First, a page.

The Bradbury Pound

The Bradbury Pound

Introduction:

The jews control the banks:

Throughout history of commerce jews have own all the gold houses mercantile houses and the banking houses World and International banks and are by some that a handful of jewish families own as much as sixty per cent of the wealth of all Nations. In the late early 19th century they even owned the Bank of England and all other European Banks. The Bank of England was founded as a private bank in 1694 to act as banker to the Crown – King William III’s war against France – a “banker to the crown” meant borrowing money – and winning a war one claimed all the “booty” and hence the King could pay back what he borrowed. To hedge their bets – i.e not lose any money the jews always backed both sides in any conflict and this struck  people as immoral (as it does to this day) – especially in light of our Constitutional Law the Magna Carta.

The shift toward the use of these receipts as a means of payment took place in the mid-17th century, as the price revolution, when relatively rapid gold inflation, was causing a re-assessment of how money worked. The goldsmith-bankers of London began to give out the receipts as payable to the bearer of the document rather than the original depositor. This meant that the note could be used as currency based on the security of the goldsmith, not the account holder of the Goldsmith-banker.  The bankers also began issuing a greater value of notes than the total value of their physical reserves in the form of loans, on the assumption that they would not have to redeem all of their issued banknotes at the same time. This pivotal shift changed the simple promissory note into an agency for the expansion of the monetary supply itself. As these receipts were increasingly used in the money circulation system, depositors began to ask for multiple receipts to be made out in smaller, fixed denominations for use as money. The receipts soon became a written order to pay the amount to whoever had possession of the note. These notes are credited as the first modern banknotes

The modern banknote rests on the assumption that money is determined by a social and legal consensus. A gold coin’s value is simply a reflection of the supply and demand mechanism of a society exchanging goods in a free market, as opposed to stemming from any intrinsic property of the metal. By the late 17th century, this new conceptual outlook helped to stimulate the issue of banknotes. The economist Nicholas Barbon wrote that money “was an imaginary value made by a law for the convenience of exchange.” A temporary experiment of banknote issue was carried out by Sir William Phips as the Governor of the Province of Massachusetts Bay in 1690 to help fund the war effort against France.

Originally, the banknote was simply a promise to the bearer that he could redeem it for its value in specie, but in 1833 the second in a series of Bank Charter Acts established that banknotes would be considered as legal tender during peacetime. Until the mid-nineteenth century, commercial banks were able to issue their own banknotes, and notes issued by provincial banking companies were the common form of currency throughout England, outside London. The Bank Charter Act of 1844, which established the modern central bank, restricted authorisation to issue new banknotes to the Bank of England, which would henceforth have sole control of the money supply in 1921. At the same time, the Bank of England was restricted to issue new banknotes only if they were 100% backed by gold or up to £14 million in government debt. The Act gave the Bank of England an effective monopoly over the note Issue from 1928.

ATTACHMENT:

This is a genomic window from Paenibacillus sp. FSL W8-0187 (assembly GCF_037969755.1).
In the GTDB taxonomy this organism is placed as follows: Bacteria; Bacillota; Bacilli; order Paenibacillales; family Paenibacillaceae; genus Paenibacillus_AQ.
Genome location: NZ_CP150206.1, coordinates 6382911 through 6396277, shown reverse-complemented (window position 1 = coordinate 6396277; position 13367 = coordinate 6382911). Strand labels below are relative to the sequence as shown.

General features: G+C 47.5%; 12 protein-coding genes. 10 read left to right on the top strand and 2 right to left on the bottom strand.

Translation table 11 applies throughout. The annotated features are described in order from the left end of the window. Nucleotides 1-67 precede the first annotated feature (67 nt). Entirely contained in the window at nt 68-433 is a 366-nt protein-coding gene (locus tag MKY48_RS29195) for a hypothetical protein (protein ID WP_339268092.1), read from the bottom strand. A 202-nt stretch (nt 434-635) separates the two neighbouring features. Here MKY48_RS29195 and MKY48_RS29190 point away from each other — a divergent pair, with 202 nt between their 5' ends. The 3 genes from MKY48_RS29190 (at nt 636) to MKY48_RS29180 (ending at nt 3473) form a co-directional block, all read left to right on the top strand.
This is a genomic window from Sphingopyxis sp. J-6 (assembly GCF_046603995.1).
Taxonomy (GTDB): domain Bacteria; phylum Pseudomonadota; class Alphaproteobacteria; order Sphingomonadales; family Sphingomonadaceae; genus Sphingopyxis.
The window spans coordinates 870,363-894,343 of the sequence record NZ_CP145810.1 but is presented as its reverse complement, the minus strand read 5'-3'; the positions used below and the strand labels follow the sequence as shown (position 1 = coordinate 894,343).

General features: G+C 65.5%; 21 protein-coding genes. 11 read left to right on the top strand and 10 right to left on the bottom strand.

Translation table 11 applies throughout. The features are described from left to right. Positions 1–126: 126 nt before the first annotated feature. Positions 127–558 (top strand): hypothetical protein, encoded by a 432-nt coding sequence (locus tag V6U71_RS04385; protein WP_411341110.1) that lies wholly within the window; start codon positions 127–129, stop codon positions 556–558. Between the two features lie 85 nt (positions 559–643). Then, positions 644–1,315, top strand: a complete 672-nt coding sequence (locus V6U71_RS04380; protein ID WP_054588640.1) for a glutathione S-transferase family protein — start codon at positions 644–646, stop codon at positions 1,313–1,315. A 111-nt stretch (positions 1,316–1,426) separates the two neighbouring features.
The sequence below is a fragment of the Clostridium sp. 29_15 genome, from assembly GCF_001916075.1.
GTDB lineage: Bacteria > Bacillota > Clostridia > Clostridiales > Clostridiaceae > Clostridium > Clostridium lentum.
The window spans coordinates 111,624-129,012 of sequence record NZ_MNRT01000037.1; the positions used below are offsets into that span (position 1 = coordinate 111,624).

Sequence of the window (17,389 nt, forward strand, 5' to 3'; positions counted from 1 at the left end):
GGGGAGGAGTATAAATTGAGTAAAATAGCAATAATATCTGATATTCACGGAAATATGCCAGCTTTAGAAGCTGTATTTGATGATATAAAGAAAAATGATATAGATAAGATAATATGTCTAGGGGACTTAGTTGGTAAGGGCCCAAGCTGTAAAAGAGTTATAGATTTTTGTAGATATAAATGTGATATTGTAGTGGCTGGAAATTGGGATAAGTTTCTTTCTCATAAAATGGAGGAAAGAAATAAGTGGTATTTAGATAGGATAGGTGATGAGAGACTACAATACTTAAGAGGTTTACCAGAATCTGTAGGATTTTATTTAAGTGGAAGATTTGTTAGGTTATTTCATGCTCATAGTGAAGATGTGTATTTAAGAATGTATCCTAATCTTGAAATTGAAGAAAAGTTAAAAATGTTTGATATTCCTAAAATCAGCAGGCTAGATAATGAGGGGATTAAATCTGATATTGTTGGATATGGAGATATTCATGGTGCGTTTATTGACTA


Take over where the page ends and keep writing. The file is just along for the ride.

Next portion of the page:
The creation of the private company of the Bank of England was in large part due to Sir William Paterson (April 1658 – 22 January 1719) was a Scottish trader and banker. 

In our early history we just had silver and gold coins – no “bank notes” and banks were set up to make loans to the monarchy and the aristocracy. Even as late as 1928 no working people had a bank account. This new idea that money could just be bits of paper with a nominal value written on them – changed the whole way commerce – trade between individuals was undertaken. Banks realised they could make money out of nothing – simply lending notes and then getting the notes back with interest created a great deal of wealth and power.

The rise of the Industrial Revolution to modern day consumerism – and the fact that today 95 per cent of the population has a bank account – the banks have shifted their lending to lending us money – making them more money then any time in their history. Just as 300 years ago lending to monarchs in Europe they sold on your debt and backed both sides they do the same thing today – every bank sells your debt – be it a personal loan an overdraft a mortgage or a credit card – your debt is sold. If you have a large debt than that debt will be split – or sold on to others. Your debt is an “asset” your debt has financial worth. Insurance brokers take some of the risk by sharing that risk within those members of the “insurance house” and sell that “insurance” to other individuals or other insurance companies. They use your debt as their asset to finance – further credit debt.

Banks make money out of thin air. They also cause devaluation and inflation – the high rise in goods and services – and as a consequence much of the woe misery and suffering in the world today. So how did we get into this? Everyone enters into trade with someone else – either providing your labour your skills – or to purchase your daily needs. Tokens of value were exchanged – there was no single currency as we have now – all gold houses and banking houses issued their own tokens of “notes.” Our kings and Queens gave us coinage to facilitate trade between people.

But not all these “notes” were redeemable – fraud by jews and others was common-place A banknote (often known as a bill, paper money, or simply a note) is a type of negotiable instrument known as a promissory note, made by a bank, payable to the bearer on demand. Banknotes were originally issued by commercial banks, who were legally required to redeem the notes for legal tender (usually gold or silver coin) when presented to the chief cashier of the originating bank. These commercial banknotes only traded at face value in the market served by the issuing bank. Commercial banknotes have primarily been replaced by national banknotes issued by central banks – to make money out of money – which has  no relation to the real economy of trade between business and between peoples.